ArrowArtboardCreated with Sketch.Title ChevronTitle ChevronEye IconIcon FacebookIcon LinkedinIcon Mail ContactPath LayerIcon MailMenu BurgerPositive ArrowIcon PrintIcon SearchSite TitleTitle ChevronIcon Twitter
Opinion

Xi Jinping's missed chance to offer a vision for reform

Little new in what had been billed as a landmark speech

Most of the pledges offered by Chinese President Xi Jinping in his speech at the Boao Forum for Asia had been made before.   © Reuters

With tensions escalating between China and the U.S., all eyes were on President Xi Jinping on Tuesday morning as he addressed the Boao Forum, China's annual gathering of the global great and the good from business and politics.

Judging from the trading day in Asia, investors appeared to like what they heard. All major Asian markets finished the day in positive territory, with the CSI300, the main benchmark of Chinese large cap stocks, closing up 1.9%.

But it is debatable whether Xi's words really pushed markets up. Expectations were high that the speech would be a landmark moment coming 40 years after predecessor Deng Xiaoping launched China's reform and opening process.

Liu He, Xi's right-hand man, had told attendees at the World Economic Forum in Davos, Switzerland in February, that they should expect surprises in terms of a faster and broader opening of a range of sectors to foreign investors. In anticipation, Xi's own speech was carried live on major global business television networks.

In the end, Xi did not say much that was new. He said import tariffs on autoparts would be reduced and that rules on carmaking joint ventures would be loosened. He made a vague promise to open free trade ports; Hainan Island, the home of the Boao Forum, could possibly be one of the first beneficiaries.

Most other pledges however were ones that investors have heard a number of times before. Promises to allow higher foreign ownership of financial companies were restated. Xi said China would seek to import more and better protect intellectual property and that Beijing does not seek to maintain a trade surplus.

There were nice words of course about win-win cooperation and how China is a supporter of the current global trade environment and that it is enhancing it with its Belt and Road Initiative. There was predictably an early call in the speech for the audience to avoid a "cold war mentality," a phrase beloved by both the Russians and the Chinese for responding to Western criticism.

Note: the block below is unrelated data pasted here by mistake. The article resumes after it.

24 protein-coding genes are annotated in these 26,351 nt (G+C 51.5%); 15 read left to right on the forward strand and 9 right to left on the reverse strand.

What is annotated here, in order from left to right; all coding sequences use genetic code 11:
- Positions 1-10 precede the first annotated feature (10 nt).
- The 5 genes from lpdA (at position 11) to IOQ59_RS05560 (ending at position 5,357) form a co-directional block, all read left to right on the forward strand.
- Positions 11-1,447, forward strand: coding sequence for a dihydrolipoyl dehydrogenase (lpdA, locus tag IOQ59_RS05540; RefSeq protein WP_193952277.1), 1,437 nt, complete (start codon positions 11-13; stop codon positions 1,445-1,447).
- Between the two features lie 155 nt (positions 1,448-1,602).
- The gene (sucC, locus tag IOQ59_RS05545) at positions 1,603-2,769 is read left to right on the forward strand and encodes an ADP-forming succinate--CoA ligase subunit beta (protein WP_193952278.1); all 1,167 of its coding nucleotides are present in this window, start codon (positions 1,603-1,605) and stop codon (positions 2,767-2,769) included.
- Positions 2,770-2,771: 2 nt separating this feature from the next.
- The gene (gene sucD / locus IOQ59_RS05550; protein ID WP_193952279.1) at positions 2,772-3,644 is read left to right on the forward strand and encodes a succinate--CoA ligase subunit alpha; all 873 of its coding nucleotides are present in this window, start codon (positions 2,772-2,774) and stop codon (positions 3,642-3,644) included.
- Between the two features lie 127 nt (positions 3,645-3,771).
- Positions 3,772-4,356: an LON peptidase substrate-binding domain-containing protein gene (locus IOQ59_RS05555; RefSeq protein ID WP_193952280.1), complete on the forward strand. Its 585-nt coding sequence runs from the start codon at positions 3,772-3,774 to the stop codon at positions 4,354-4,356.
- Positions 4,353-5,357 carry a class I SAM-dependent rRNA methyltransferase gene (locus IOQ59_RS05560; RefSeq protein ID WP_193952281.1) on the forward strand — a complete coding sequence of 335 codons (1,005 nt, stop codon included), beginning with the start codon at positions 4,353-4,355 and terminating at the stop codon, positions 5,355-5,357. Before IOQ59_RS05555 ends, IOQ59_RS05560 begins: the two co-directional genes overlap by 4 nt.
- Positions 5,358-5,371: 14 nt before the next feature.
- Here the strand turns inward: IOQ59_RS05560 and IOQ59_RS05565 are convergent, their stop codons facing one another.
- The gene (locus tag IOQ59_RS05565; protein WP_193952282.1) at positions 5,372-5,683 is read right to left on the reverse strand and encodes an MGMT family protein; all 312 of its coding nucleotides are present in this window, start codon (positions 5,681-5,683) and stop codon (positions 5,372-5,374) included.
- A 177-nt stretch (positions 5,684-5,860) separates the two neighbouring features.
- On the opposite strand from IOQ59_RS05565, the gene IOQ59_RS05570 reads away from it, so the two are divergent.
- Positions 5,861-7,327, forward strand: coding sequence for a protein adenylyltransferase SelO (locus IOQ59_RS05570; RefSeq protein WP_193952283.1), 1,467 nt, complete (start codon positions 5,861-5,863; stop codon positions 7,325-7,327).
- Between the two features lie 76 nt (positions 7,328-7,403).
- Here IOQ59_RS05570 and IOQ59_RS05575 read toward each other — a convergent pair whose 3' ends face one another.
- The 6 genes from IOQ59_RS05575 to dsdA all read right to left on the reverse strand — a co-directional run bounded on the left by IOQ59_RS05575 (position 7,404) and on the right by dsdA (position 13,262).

But after years of frustration, investors are keen for real action and change, not more feel good slogans. Business sentiment has been turning against China as foreigners have come under what they see as increasing unfair pressure.

U.S. President Donald Trump's populist position on his country's trade deficit with China is symptomatic of an unequal relationship which has been building up for decades. The Chinese and American economies should trade a lot together but while China has grown larger and stronger, the pace of its opening up has been far slower than ever expected.

Xi is the strongest leader China has had in decades. He has consolidated power quicker and more comprehensively than nearly anyone predicted. Nothing big happens in China now without Xi at the center of things.

Xi has shown he wants to build a strong, authoritarian China with the Communist Party and himself on top of it all. He will be doing nothing to weaken that dream by bending to the wishes of foreign business.

For those claiming that his accumulation of power is for the purpose of driving through greater reforms, there was no sign of this at Boao. Xi had an opportunity to live up to his own words of reform, but we heard little more than motherhood statements.

Global leadership is not just parroting more of the same. It does not follow that a lack of American global leadership under Trump means that the next largest economy will just take over.

Maybe there really are bold new programs in the works but why not take the chance at Boao to announce them? Caution, control and centralization are the keywords for Xi's China. None of that drives an economy into new areas nor do they really drive markets. Xi may like to see a sea of green across stock market screens but he is not giving a real spark to make that happen.

Fraser Howie is co-author of "Red Capitalism: The Fragile Financial Foundation of China's Extraordinary Rise." He has worked in China's capital markets since 1992.

Sponsored Content

About Sponsored Content This content was commissioned by Nikkei's Global Business Bureau.

You have {{numberArticlesLeft}} free article{{numberArticlesLeft-plural}} left this monthThis is your last free article this month

Stay ahead with our exclusives on Asia;
the most dynamic market in the world.

Stay ahead with our exclusives on Asia

Get trusted insights from experts within Asia itself.

Get trusted insights from experts
within Asia itself.

Get Unlimited access

You have {{numberArticlesLeft}} free article{{numberArticlesLeft-plural}} left this month

This is your last free article this month

Stay ahead with our exclusives on Asia; the most
dynamic market in the world
.

Get trusted insights from experts
within Asia itself.

Try 3 months for $9

Offer ends January 31st

Your trial period has expired

You need a subscription to...

  • Read all stories with unlimited access
  • Use our mobile and tablet apps
See all offers and subscribe

Your full access to the Nikkei Asian Review has expired

You need a subscription to:

  • Read all stories with unlimited access
  • Use our mobile and tablet apps
See all offers
NAR on print phone, device, and tablet media